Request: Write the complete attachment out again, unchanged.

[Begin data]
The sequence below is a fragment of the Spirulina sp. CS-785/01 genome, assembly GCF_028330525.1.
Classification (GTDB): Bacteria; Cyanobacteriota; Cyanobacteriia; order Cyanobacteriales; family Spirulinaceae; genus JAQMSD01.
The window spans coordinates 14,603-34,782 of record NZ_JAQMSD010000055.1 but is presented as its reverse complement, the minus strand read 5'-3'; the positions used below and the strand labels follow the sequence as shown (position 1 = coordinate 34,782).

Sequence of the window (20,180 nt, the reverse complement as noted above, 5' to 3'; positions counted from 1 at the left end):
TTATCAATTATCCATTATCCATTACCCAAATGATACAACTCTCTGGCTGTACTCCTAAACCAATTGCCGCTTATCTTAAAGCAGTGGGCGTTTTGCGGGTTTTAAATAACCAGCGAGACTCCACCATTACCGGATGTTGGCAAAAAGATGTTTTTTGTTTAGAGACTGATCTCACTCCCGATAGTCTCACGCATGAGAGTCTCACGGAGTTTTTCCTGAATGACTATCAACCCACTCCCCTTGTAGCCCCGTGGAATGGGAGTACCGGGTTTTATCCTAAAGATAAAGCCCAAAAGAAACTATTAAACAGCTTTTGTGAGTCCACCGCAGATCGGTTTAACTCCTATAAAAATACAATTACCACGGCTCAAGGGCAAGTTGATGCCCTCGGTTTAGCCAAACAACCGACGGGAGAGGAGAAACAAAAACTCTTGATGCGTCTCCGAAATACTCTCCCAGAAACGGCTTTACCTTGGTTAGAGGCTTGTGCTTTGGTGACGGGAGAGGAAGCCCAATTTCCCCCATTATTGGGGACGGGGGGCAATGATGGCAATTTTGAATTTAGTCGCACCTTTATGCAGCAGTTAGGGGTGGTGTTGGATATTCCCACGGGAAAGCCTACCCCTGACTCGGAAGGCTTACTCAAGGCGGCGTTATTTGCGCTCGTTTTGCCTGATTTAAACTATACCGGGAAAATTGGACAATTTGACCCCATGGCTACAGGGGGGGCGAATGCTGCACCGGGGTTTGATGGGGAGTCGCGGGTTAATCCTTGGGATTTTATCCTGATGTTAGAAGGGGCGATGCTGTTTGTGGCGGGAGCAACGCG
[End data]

The sequence below is a fragment of the Spirulina sp. CS-785/01 genome, assembly GCF_028330525.1.
Classification (GTDB): Bacteria; Cyanobacteriota; Cyanobacteriia; order Cyanobacteriales; family Spirulinaceae; genus JAQMSD01.
The window spans coordinates 14,603-34,782 of record NZ_JAQMSD010000055.1 but is presented as its reverse complement, the minus strand read 5'-3'; the positions used below and the strand labels follow the sequence as shown (position 1 = coordinate 34,782).

Sequence of the window (20,180 nt, the reverse complement as noted above, 5' to 3'; positions counted from 1 at the left end):
TTATCAATTATCCATTATCCATTACCCAAATGATACAACTCTCTGGCTGTACTCCTAAACCAATTGCCGCTTATCTTAAAGCAGTGGGCGTTTTGCGGGTTTTAAATAACCAGCGAGACTCCACCATTACCGGATGTTGGCAAAAAGATGTTTTTTGTTTAGAGACTGATCTCACTCCCGATAGTCTCACGCATGAGAGTCTCACGGAGTTTTTCCTGAATGACTATCAACCCACTCCCCTTGTAGCCCCGTGGAATGGGAGTACCGGGTTTTATCCTAAAGATAAAGCCCAAAAGAAACTATTAAACAGCTTTTGTGAGTCCACCGCAGATCGGTTTAACTCCTATAAAAATACAATTACCACGGCTCAAGGGCAAGTTGATGCCCTCGGTTTAGCCAAACAACCGACGGGAGAGGAGAAACAAAAACTCTTGATGCGTCTCCGAAATACTCTCCCAGAAACGGCTTTACCTTGGTTAGAGGCTTGTGCTTTGGTGACGGGAGAGGAAGCCCAATTTCCCCCATTATTGGGGACGGGGGGCAATGATGGCAATTTTGAATTTAGTCGCACCTTTATGCAGCAGTTAGGGGTGGTGTTGGATATTCCCACGGGAAAGCCTACCCCTGACTCGGAAGGCTTACTCAAGGCGGCGTTATTTGCGCTCGTTTTGCCTGATTTAAACTATACCGGGAAAATTGGACAATTTGACCCCATGGCTACAGGGGGGGCGAATGCTGCACCGGGGTTTGATGGGGAGTCGCGGGTTAATCCTTGGGATTTTATCCTGATGTTAGAAGGGGCGATGCTGTTTGTGGCGGGAGCAACGCG